We recommend ensuring that there are no writes on the disk in order to achieve a consistent file system. You can temporarily freeze IO during copies. Some file systems, such as XFS, allow you to freeze and unfreeze IO activity in order to successfully and consistently copy data. Learn more about consistent snapshots and freezing applications. As you can see, all of the data has been copied to the new 5GB volume mounted on the ‘newone’ directory. You can find the difference between original volume and new volume directory with below command :
diff -r /new /newone 5. You can now detach the old 8GB volume from the instance, but first stop the instance to prevent inconsistencies. Using the AWS CLI:
aws ec2 stop-instances –instance-ids i-5d3b2b90 6. After stopping the instance, go to the ‘Volumes’ section of your AWS EC2 console and detach the external 8GB EBS volume that is mounted on the ‘new’ directory. Using the AWS CLI:
aws ec2 detach-volume –volume-id vol-bc69b754 7. Start the instance. Using the AWS CLI:
aws ec2 start-instances –instance-ids i-5d3b2b90 Now you can see that the external 8GB EBS volume has been successfully detached and the only remaining external data volume is your new 5GB volume. Be sure to delete the old 8GB volume, however, or else you will continue to be charged for it.
Now that we’ve shown you how to create a more appropriately sized volume attached to a Linux instance, we’ll show you how to use a 10GB external EBS data volume to create a 5GB volume on a WIndows instance. As shown below, the data volume is attached as drive ‘D’.
Assuming that less than 5GB of the original 10GB volume’s total disk space is being consumed by the ‘D’ drive, it makes sense to make the new volume 5GB. Below are the contents of volume ‘D’: Now, in order to create a smaller volume than the one shown above, follow the steps outlined below: 1. Create a 5GB volume in the same zone as the running instance. Using the AWS CLI:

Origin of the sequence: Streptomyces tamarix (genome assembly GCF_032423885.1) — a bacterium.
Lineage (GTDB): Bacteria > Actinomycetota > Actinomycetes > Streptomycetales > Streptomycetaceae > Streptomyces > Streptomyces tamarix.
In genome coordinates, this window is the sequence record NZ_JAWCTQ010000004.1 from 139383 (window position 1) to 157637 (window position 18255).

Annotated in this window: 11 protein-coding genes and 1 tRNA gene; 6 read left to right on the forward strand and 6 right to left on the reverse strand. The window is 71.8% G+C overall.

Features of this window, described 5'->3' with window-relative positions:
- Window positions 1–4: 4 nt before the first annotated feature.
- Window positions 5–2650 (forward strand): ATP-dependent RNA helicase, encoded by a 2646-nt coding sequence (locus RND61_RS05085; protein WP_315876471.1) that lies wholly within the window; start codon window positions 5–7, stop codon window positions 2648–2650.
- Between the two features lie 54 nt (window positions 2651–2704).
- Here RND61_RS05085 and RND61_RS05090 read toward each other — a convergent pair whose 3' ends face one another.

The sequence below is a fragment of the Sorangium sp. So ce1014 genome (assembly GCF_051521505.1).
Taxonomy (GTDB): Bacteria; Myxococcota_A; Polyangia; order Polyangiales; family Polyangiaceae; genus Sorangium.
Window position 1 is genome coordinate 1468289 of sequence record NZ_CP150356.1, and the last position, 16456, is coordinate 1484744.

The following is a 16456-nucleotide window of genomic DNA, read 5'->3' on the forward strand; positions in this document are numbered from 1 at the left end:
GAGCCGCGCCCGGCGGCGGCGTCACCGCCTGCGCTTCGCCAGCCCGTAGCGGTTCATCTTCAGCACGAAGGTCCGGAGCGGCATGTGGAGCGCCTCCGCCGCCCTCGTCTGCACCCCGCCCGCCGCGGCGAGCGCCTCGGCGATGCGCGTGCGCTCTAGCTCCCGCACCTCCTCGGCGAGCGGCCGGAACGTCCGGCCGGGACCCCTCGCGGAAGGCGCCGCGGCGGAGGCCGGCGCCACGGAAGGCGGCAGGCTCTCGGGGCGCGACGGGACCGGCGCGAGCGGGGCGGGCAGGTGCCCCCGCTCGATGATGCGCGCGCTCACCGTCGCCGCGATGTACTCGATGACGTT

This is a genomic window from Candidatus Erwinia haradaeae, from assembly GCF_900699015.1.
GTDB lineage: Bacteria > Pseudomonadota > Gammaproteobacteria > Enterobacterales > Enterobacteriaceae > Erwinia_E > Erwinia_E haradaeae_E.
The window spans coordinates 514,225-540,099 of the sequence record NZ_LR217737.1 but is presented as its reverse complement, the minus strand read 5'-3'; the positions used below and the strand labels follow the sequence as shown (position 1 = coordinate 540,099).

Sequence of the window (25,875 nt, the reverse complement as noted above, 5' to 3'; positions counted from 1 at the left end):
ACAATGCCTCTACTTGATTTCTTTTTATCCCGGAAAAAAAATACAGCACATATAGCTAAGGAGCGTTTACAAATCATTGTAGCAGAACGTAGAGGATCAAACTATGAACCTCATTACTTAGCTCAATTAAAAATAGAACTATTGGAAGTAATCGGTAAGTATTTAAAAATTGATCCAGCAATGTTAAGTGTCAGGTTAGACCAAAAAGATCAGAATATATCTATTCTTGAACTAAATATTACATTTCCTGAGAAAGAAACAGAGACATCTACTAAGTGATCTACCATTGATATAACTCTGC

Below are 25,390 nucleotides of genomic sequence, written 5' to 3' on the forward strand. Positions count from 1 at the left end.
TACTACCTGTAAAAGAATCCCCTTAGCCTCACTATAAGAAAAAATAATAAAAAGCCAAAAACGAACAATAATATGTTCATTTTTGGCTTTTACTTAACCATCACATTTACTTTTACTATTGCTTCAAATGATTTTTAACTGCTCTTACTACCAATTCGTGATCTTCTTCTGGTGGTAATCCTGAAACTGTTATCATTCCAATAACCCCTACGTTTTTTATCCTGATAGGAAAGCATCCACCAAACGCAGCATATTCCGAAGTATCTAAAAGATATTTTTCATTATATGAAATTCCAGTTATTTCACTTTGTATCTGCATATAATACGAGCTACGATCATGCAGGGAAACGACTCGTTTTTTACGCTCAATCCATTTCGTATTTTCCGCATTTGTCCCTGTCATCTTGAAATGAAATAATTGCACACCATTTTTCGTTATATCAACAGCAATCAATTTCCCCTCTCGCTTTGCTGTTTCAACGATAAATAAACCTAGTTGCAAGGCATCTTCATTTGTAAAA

aws ec2 create-volume –size 5 –region ap-southeast-1 –availability-zone ap-southeast-1a –volume-type gp2 2. Attach the new volume as ‘/dev/sdf’ to the running instance where the previous EBS external volume is also mounted. Using the AWS CLI:
aws ec2 attach-volume –volume-id vol-e2a37a0a –instance-id i-a79a896a –device /dev/sdf 3. Mount the new volume on the instance: a. Since the new volume is raw and unformatted, you need to first format it. Go to ‘My Computer’ and select ‘Manage’. b. The volume might be attached as raw unformatted disk to a Windows instance, so you have to first initialize the disk. Make the new disk volume 5GB. c. Create a new drive (volume) and label it ‘E’.4. The new 5GB volume is now available as an additional drive. 5. With the following command, you can copy all of your data from the 10GB external volume is mounted on drive ‘D’ to the new 5GB external EBS volume that is now mounted onto drive ‘E’.
xcopy /s D:\*.* E:\ Once copying is complete, check the contents of drive ‘E’ to make sure that all of your data was successfully copied over. 6. In order to detach the old 10GB volume from your instance, you need to first stop the instance. Using the AWS CLI:
aws ec2 stop-instances –instance-ids i-a79a896a 7. Afterwards, go to the ‘Volumes’ section of your AWS EC2 console and detach the external 10GB EBS volume that was mounted on drive ‘D’. Using the AWS CLI
aws ec2 detach-volume –volume-id vol-3dbf7d5 There you have it! We’ve shown you two ways to create a more appropriately sized EBS volume. Remember to back up your data using EBS snapshots BEFORE performing any of the steps outlined above. Try N2WS Backup & Recovery (CPM) for FREE!Read Also